EATING CARROTS IMPROVES YOUR VISION
Carrots are rich in vitamin A, which is essential for sight, but many other foods also contain this vitamin. A well-balanced diet, with or without carrots, provides all the vitamin A necessary for good vision.
PEOPLE WITH WEAK EYES SHOULD AVOID READING FINE PRINT
It is said that people with weak eyes or people who wear glasses will “wear out” their eyes sooner if they read fine print or do a lot of detail work.
A CATARACT MUST BE ‘RIPE’ BEFORE IT IS REMOVED
With older surgical techniques, it was thought to be safer to remove a cataract when it was “ripe.” With today’s modern surgical procedures, a cataract can be removed whenever it begins to interfere with a person’s lifestyle. If you are unable to see well enough to do the things you like or need to do, you should consider cataract surgery. Surgery is the only way to remove a cataract.
CONTACT LENSES CAN PREVENT NEARSIGHTEDNESS FROM
Some people have been led to believe that wearing contact lenses will permanently correct nearsightedness so that eventually they won’t need either contacts or eyeglasses. There is no evidence that wearing contact lenses produces a permanent improvement in vision or prevents nearsightedness from getting worse.
ALL EYE DOCTORS ARE THE SAME
An ophthalmologist is a medical doctor (M.D. or D.O.) with special training to diagnose and treat all diseases of the eye. To become an ophthalmologist requires a minimum of eight years of medical school and hospital training after college. An ophthalmologist is qualified to provide all aspects of eye care, including cataract, laser, and other eye surgery.
Optometrists (O.D.) and opticians are other types of eye care professionals. They are trained and licensed to provide some aspects of eye care, but they are not medical doctors and have not attended medical school and residency training. In most states, they cannot prescribe all medications or perform surgery.
By accepting CareCredit®, you no longer have to wait to get the attention you deserve, we invite you to apply online, over the phone, or come into our office and we will be glad to help you. We want to make your appointment as pleasant as possible, so to help us best accommodate you, please bring your most recent insurance card(s) and any required referrals. It is the policy of this office to expect payment for services as they are rendered.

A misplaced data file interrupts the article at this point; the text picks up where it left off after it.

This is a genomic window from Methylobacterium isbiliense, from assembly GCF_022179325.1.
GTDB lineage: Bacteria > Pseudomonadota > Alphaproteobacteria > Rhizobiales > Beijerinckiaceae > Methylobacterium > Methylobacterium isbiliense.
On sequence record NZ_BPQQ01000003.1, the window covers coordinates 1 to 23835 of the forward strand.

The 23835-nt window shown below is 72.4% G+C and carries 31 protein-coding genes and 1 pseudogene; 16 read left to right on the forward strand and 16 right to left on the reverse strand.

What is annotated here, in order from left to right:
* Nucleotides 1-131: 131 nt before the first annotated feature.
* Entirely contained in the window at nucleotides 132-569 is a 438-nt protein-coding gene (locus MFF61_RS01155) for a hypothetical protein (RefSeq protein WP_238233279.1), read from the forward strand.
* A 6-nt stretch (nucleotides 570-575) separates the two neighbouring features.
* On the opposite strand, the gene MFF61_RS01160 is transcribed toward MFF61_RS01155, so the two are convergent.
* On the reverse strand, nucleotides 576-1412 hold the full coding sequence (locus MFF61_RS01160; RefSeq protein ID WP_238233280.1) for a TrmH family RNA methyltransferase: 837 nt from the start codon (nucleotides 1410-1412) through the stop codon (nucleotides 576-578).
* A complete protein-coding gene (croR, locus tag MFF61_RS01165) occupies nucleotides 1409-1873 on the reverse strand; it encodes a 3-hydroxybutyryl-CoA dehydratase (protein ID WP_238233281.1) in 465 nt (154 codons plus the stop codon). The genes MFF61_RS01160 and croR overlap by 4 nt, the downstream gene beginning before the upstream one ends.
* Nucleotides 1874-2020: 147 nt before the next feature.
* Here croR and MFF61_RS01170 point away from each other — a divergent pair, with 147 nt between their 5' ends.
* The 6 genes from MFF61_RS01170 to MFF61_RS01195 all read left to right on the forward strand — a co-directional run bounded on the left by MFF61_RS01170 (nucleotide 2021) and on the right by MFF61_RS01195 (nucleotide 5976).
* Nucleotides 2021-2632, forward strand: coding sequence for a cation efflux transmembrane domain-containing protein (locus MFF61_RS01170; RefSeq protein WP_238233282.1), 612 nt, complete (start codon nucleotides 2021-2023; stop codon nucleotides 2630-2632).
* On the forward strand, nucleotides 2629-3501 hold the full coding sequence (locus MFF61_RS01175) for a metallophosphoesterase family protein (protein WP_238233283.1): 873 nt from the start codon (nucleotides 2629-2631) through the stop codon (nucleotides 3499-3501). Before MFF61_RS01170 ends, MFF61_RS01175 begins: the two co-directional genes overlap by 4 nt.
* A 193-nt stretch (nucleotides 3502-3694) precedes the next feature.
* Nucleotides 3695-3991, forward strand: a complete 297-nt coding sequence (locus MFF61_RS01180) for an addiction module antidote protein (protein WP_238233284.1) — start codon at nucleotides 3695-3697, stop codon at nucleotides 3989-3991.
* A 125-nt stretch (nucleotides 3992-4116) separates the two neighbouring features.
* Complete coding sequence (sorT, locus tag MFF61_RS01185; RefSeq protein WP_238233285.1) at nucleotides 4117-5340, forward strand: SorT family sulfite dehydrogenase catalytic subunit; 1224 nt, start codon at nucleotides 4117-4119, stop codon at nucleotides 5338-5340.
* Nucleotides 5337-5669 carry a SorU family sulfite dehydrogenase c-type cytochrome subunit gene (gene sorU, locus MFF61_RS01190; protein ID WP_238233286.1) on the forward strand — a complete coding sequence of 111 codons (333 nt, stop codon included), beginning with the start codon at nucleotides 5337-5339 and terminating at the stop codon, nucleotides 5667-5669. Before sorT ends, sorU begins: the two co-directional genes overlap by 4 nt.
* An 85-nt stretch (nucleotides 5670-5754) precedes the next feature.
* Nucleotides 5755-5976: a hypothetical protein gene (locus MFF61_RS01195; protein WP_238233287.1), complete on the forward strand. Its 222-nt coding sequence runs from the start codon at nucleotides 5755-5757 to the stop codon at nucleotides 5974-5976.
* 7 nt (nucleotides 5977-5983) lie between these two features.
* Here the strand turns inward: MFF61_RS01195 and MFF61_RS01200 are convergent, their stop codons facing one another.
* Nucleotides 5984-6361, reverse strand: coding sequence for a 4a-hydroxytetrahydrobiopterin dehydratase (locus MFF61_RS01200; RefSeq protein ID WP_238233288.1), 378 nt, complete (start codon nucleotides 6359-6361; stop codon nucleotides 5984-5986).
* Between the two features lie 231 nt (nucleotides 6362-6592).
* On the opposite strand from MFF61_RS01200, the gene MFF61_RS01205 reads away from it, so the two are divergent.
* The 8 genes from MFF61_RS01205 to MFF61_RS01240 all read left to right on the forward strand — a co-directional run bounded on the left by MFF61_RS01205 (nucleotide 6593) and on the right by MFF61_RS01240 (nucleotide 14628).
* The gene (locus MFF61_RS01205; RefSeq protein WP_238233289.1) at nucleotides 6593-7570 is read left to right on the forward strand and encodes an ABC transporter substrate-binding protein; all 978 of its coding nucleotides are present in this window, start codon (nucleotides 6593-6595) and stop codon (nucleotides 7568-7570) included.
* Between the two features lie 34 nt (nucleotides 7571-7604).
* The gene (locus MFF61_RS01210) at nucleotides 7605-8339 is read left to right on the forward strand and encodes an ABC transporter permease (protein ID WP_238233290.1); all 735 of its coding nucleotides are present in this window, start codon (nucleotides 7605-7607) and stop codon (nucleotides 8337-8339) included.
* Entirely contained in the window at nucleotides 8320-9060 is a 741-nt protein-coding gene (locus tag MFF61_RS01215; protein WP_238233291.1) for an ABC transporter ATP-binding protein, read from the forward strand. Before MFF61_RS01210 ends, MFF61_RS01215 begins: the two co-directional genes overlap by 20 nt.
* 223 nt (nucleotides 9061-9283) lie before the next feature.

We will be happy to file a claim to your insurance, provided we participate with your plan. We participate with many medical plans and are Medicare providers. For additional information concerning accepted health care insurance plans, please refer to the list on the right side of this page. Should you have any questions regarding your plan, please contact us.
We also accept many vision plans for your routine eye care. In addition, we accept Visa, MasterCard, Discover, and are members of CareCredit®.
WE ARE APPROVED PROVIDER FOR MOST INSURANCE PLANS
Most insurances (Medicare, Blue Cross, etc. ) cover eye and hearing evaluations with a doctors order. We also accept Medicare insurance. This means that our hearing specialist will call your doctor to get the order for a hearing test and bill Medicare for the hearing evaluation (you will only be responsible for what Medicare does not cover).
Please contact one of our dedicated financial counselors for any insurance or billing questions. The following is a list of current Health Insurance companies, with whom we work. Please check the list and see if your company is included. Please call us if you have any questions.
Aetna Better Health
Avmed State Employee
BayCare Plus Medicare Advantage
Blue Cross Blue Sheild of Florida
Envolve / Sunshine
Simply Health Medicaid
Clear Health Alliance
Florida Healthy Kids
Humana Medicare PPO
Medicaid of Florida
Premier Eye Care
Premier Humana Medicaid
Premier Simpley Medicare
Polk HealthCare Plan
AARP® MedicareComplete® Plans
UnitedHealthcare Dual Complete® Plans
UnitedHealthcare® Group Medicare Advantage Plans
All Savers® Health Plan
UnitedHealthcare® Choice and Choice Plus
Preferred Care Partners
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1247 Lakeland Hills Blvd | Lakeland, FL 33805
6743 US HWY 98 N | Lakeland, FL 33809
4708 S Florida Ave | Lakeland, FL 33813
1243 Lakeland Hills Blvd | Lakeland, FL 33805
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M-F 8a-5p | Evening Hours Available | Email